N2 - Background: Strong evidence has demonstrated that exercise training reduces breast cancer risk by 10-25%, and several biological mechanisms have been proposed to explain the positive modulation of inflammatory mediators associated with the tumor microenvironment. This study aims to determine the effects of exercise training on markers of low-grade inflammation in breast cancer survivors. Methods: A systematic literature review of randomized controlled trials (RCTs) evaluating the changes in inflammatory mediators in breast cancer survivors after exercise training was performed. The PubMed, Embase, Scopus and CENTRAL databases and other gray literature resources were searched without language restrictions from January 1990 to March 2014. Two investigators screened and identified the studies that met the inclusion criteria. An inverse of variance model of meta-analysis was performed using a random effects model in the presence of statistical heterogeneity (I2< 50%). Publication bias was evaluated using Egger’s test (p < 0.05). Results: Nine high-quality RCTs (n = 349) were ultimately included. Exercise training improved the serum concentrations of IL-6 (mean difference (MD) = -0.37, 95%CI -0.61 to -0.12), IL-2 (MD = 1.03, 95%CI 0.39 to 1.66), IL-8 (MD = -0.49, 95%CI -0.89 to-0.08) and TNF-α (MD = -0.48, 95%CI -0.96 to -0.003, p = 0.04). Conversely, no significant differences were found in the serum concentrations of C-reactive protein (CRP) or IL-10. There was no evidence of publication bias (p= 0.06). Conclusions: Exercise training positively modulates low-grade inflammation in women with breast cancer, impacting carcinogenic mechanisms and the tumor microenvironment. Additional RCTs are required to further elucidate the anti-inflammatory effects of exercise on breast cancer survivors.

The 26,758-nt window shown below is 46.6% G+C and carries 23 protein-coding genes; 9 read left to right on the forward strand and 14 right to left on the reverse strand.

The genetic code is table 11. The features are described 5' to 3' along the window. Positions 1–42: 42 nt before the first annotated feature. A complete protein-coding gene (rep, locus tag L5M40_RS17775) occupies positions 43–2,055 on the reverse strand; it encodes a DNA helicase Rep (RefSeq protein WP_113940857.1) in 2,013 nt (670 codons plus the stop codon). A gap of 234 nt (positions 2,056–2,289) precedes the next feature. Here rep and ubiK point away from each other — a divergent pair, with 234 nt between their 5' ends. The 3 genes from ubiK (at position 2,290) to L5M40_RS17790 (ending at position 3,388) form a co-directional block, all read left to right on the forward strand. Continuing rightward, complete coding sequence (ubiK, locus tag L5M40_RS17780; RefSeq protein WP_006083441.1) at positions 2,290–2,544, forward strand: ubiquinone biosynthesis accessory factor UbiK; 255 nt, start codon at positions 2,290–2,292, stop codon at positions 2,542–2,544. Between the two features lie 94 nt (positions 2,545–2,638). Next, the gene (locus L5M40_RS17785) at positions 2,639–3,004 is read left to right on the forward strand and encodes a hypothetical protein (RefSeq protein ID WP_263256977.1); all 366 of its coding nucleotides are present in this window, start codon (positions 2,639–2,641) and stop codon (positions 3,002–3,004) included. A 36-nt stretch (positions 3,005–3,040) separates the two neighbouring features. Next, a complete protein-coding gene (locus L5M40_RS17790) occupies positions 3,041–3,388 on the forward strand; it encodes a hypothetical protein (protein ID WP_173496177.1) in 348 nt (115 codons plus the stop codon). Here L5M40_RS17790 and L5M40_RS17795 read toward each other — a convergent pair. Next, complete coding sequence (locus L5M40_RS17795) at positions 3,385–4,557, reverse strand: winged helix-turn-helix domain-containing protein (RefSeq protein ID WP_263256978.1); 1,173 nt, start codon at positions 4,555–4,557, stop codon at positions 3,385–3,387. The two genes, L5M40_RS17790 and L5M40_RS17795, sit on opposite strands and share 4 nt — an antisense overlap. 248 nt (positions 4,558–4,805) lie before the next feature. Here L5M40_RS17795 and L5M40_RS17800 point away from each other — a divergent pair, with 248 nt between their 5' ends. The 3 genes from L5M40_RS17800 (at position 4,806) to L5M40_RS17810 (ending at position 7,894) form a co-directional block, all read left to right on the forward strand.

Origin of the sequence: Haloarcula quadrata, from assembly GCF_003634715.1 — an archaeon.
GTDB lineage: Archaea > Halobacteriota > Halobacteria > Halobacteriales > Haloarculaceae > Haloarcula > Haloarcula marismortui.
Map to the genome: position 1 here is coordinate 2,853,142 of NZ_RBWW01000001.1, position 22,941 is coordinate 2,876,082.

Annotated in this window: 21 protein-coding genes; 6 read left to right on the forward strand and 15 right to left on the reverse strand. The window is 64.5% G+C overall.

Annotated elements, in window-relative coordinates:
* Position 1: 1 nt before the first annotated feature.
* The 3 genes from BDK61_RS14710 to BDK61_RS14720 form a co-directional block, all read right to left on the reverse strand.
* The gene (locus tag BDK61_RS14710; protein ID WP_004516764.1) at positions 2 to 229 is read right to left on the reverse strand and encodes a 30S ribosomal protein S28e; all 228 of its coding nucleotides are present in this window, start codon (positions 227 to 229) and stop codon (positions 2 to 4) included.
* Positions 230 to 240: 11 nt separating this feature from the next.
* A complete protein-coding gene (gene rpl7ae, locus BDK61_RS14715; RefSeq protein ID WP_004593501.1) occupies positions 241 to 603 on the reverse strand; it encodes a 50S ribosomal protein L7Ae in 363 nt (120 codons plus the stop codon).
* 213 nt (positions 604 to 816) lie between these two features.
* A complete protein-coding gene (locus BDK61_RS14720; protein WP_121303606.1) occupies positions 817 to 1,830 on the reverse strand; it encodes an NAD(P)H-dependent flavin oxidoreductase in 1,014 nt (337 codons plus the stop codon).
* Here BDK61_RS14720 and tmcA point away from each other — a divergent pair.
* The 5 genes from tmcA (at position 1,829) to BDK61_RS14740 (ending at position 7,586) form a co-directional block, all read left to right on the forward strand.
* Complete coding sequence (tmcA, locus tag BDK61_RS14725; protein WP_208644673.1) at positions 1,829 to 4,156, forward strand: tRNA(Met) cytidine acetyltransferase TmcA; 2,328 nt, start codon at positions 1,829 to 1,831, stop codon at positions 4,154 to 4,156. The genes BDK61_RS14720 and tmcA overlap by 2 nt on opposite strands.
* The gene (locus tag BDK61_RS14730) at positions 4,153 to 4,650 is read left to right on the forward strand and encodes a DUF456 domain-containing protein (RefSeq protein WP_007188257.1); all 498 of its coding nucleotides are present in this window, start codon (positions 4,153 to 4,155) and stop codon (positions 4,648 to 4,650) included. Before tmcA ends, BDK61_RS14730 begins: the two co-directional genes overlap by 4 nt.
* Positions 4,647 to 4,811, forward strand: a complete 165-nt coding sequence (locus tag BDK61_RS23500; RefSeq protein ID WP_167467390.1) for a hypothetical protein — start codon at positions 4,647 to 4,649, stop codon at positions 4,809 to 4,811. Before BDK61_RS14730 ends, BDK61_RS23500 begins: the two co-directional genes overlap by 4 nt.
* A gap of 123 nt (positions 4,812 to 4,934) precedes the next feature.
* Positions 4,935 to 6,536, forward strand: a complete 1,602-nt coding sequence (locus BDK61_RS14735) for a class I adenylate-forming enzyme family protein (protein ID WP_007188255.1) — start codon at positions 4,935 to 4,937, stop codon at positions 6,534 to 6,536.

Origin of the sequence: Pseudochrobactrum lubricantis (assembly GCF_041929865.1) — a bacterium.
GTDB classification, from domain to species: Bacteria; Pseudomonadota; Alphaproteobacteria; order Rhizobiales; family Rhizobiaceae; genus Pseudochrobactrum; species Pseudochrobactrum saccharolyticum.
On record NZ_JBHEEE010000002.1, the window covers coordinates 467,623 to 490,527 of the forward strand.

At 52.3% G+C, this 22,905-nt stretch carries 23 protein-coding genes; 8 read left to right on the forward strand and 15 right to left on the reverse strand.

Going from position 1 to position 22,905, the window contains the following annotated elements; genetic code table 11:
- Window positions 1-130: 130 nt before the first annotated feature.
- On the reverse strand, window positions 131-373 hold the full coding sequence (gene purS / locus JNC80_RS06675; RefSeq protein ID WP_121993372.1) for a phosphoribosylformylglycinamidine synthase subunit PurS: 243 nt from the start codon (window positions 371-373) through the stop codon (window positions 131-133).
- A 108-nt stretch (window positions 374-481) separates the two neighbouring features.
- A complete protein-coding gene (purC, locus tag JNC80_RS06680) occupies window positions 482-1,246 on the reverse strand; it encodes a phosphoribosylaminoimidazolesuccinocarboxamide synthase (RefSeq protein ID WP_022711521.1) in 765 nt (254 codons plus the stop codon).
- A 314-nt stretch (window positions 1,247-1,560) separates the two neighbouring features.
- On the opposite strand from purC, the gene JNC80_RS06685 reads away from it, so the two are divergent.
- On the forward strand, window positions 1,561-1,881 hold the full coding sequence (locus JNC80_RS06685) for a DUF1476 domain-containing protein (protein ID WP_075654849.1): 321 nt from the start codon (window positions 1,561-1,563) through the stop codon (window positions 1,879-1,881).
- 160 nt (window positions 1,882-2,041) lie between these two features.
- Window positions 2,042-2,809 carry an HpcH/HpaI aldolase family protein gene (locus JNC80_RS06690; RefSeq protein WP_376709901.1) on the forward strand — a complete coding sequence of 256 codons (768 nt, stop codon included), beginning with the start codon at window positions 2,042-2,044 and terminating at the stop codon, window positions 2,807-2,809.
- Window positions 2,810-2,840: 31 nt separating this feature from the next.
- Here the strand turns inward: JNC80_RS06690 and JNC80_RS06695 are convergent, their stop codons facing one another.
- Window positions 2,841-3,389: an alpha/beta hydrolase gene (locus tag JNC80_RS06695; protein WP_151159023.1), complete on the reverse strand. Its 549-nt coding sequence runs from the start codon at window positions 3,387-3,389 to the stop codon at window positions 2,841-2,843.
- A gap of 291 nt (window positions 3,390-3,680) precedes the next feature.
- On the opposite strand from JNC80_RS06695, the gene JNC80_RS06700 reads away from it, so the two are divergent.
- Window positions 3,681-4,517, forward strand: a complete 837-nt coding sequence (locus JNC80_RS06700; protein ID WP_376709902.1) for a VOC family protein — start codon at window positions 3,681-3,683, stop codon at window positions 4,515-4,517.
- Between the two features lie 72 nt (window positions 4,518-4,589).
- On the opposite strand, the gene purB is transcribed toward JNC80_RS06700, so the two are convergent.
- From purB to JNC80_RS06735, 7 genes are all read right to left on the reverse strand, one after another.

AB - Background: Strong evidence has demonstrated that exercise training reduces breast cancer risk by 10-25%, and several biological mechanisms have been proposed to explain the positive modulation of inflammatory mediators associated with the tumor microenvironment. This study aims to determine the effects of exercise training on markers of low-grade inflammation in breast cancer survivors. Methods: A systematic literature review of randomized controlled trials (RCTs) evaluating the changes in inflammatory mediators in breast cancer survivors after exercise training was performed. The PubMed, Embase, Scopus and CENTRAL databases and other gray literature resources were searched without language restrictions from January 1990 to March 2014. Two investigators screened and identified the studies that met the inclusion criteria. An inverse of variance model of meta-analysis was performed using a random effects model in the presence of statistical heterogeneity (I2< 50%). Publication bias was evaluated using Egger’s test (p < 0.05). Results: Nine high-quality RCTs (n = 349) were ultimately included. Exercise training improved the serum concentrations of IL-6 (mean difference (MD) = -0.37, 95%CI -0.61 to -0.12), IL-2 (MD = 1.03, 95%CI 0.39 to 1.66), IL-8 (MD = -0.49, 95%CI -0.89 to-0.08) and TNF-α (MD = -0.48, 95%CI -0.96 to -0.003, p = 0.04). Conversely, no significant differences were found in the serum concentrations of C-reactive protein (CRP) or IL-10. There was no evidence of publication bias (p= 0.06). Conclusions: Exercise training positively modulates low-grade inflammation in women with breast cancer, impacting carcinogenic mechanisms and the tumor microenvironment. Additional RCTs are required to further elucidate the anti-inflammatory effects of exercise on breast cancer survivors.

U2 - 10.1200/jco.2015.33.15_suppl.e12581

DO - 10.1200/jco.2015.33.15_suppl.e12581

M3 - Article

VL - 33

SP - 5

EP - 5

JO - Journal of Clinical Oncology

JF - Journal of Clinical Oncology

SN - 0732-183X

IS - 15

ER -